Sweden's prime minister on Thursday said Vattenfall itself, not its owners the Swedish state, had responsibility for the loss-making Nuon deal. READ () »

'Kockums submarine raid may be illegal': lawyer
Photo: TT

'Kockums submarine raid may be illegal': lawyer

A Swedish lawyer says the Swedish military may have broken the law when it raided the Malmö premises of German defence giant Thyssen Krupp. READ () »

Good weather could blight Easter traffic
Easter traffic two years ago on the E4 motorway. File: Jessica Gow/TT

Good weather could blight Easter traffic

Traffic experts have cautioned Swedes heading to the countryside for what should be a sunny Easter, warning that the most serious accidents often take place when the weather is clement. READ () »

Saab offers Gripen lease to Malaysia
Jas Gripen jets in flight. File photo: TT

Saab offers Gripen lease to Malaysia

Swedish defence giant Saab has offered to rent out fighter jets to Malaysia. READ () »

What's On in Sweden

What's On in Sweden

Check out what's happening with The Local's guide to the main attractions and events in Stockholm, Gothenburg and Malmö - in association with DoToday. READ () »

Ica pulls contested Easter commercial off TV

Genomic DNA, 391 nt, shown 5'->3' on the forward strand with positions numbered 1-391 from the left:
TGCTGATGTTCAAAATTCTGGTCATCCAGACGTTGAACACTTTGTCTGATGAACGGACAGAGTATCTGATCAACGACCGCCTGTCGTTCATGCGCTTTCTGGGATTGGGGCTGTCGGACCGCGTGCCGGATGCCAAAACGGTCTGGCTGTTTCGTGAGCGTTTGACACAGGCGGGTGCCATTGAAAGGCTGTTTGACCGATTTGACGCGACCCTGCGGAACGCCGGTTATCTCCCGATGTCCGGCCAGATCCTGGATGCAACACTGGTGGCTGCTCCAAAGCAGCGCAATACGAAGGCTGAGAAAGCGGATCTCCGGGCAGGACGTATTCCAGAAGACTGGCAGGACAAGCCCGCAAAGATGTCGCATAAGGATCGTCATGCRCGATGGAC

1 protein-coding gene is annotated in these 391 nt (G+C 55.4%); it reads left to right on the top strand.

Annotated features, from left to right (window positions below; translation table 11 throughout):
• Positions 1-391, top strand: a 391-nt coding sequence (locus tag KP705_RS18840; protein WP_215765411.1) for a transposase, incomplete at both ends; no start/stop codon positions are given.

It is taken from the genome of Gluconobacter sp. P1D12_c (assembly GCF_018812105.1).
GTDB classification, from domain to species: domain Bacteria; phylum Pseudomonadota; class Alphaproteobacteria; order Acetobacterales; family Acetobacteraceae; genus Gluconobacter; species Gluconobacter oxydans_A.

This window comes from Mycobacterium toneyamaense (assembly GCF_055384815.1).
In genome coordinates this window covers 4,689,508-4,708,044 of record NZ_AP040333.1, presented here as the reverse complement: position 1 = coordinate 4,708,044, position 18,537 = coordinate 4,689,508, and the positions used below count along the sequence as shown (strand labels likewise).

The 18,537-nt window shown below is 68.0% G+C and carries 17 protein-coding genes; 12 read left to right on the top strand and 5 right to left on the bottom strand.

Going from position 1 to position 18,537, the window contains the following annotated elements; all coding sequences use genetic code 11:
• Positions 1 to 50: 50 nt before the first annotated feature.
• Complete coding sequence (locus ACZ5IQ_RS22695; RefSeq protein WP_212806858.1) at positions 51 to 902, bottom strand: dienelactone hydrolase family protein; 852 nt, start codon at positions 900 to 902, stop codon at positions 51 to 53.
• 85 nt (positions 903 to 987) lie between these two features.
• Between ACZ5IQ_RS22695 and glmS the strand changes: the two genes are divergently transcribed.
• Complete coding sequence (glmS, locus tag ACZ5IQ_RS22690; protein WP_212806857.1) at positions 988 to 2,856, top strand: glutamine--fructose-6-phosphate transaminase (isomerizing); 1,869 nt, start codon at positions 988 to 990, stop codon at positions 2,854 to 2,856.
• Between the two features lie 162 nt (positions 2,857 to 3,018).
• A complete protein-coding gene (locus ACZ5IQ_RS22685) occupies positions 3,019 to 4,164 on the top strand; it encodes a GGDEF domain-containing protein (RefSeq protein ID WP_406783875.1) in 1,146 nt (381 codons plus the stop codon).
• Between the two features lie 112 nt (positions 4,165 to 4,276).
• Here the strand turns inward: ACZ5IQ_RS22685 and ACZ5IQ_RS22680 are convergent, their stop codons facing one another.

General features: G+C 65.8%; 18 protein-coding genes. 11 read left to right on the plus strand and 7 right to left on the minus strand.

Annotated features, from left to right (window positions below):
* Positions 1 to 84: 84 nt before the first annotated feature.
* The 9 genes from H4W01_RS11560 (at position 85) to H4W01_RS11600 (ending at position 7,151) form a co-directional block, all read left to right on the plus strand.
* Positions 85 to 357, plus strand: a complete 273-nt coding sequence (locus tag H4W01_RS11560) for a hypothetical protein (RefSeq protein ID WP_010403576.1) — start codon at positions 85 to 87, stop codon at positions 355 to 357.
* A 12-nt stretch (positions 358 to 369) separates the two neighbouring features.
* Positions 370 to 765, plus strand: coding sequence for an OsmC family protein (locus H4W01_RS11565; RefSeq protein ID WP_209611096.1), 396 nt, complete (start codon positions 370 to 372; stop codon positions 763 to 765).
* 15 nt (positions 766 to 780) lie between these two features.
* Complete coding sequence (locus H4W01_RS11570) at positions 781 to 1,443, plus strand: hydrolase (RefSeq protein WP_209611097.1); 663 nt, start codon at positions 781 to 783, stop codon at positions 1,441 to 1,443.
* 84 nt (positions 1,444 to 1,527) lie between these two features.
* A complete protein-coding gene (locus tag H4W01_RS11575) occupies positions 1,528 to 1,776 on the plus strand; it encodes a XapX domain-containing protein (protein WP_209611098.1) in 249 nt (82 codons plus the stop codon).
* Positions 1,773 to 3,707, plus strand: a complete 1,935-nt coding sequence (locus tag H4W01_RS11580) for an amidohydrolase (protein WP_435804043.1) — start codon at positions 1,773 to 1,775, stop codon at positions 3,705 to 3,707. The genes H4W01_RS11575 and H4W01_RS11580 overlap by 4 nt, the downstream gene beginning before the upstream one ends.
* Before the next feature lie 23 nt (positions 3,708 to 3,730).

Grossed out Ica woman at Easter dinner. Screengrab from Ica

Ica pulls contested Easter commercial off TV

A Swedish supermarket has decided to withdraw its Easter commercial, after Christians complained it made a mockery of communion - "They crossed the line." Sweden's advertising watchdog will now look into the case. READ () »

Dismemberment killer gets sentence cut
The search and rescue operation in northern Sweden. File photo: TT

Dismemberment killer gets sentence cut

The 22-year-old man convicted of murdering his ex-girlfriend in northern Sweden had his sentence reduced on Wednesday, in part due to his "peculiar personality". READ () »

School gas leak sends 25 to hospital

School gas leak sends 25 to hospital

An elementary school in southern Sweden was evacuated on Wednesday and dozens of pupils were taken to hospital after the smell of gas spread through the rooms. READ () »

Swedes vote for country's nicest cock
The Flymen Church weathercock in all its newly gilded glory. Photo: TT

Swedes vote for country's nicest cock

A Swedish churchwarden has reacted with joy upon finding out the parish has Sweden's nicest weathercock. READ () »

Greens push rich tax to finance schools
Per Bolund of The Greens. File photo: TT

Greens push rich tax to finance schools

Sweden's third largest party The Greens revealed its shadow budget on Wednesday, targeting schools and youth employment. High earners would have to pitch in more. READ () »

RECEIVE OUR NEWSLETTER AND ALERTS
finest.se
Gallery
People-watching April 16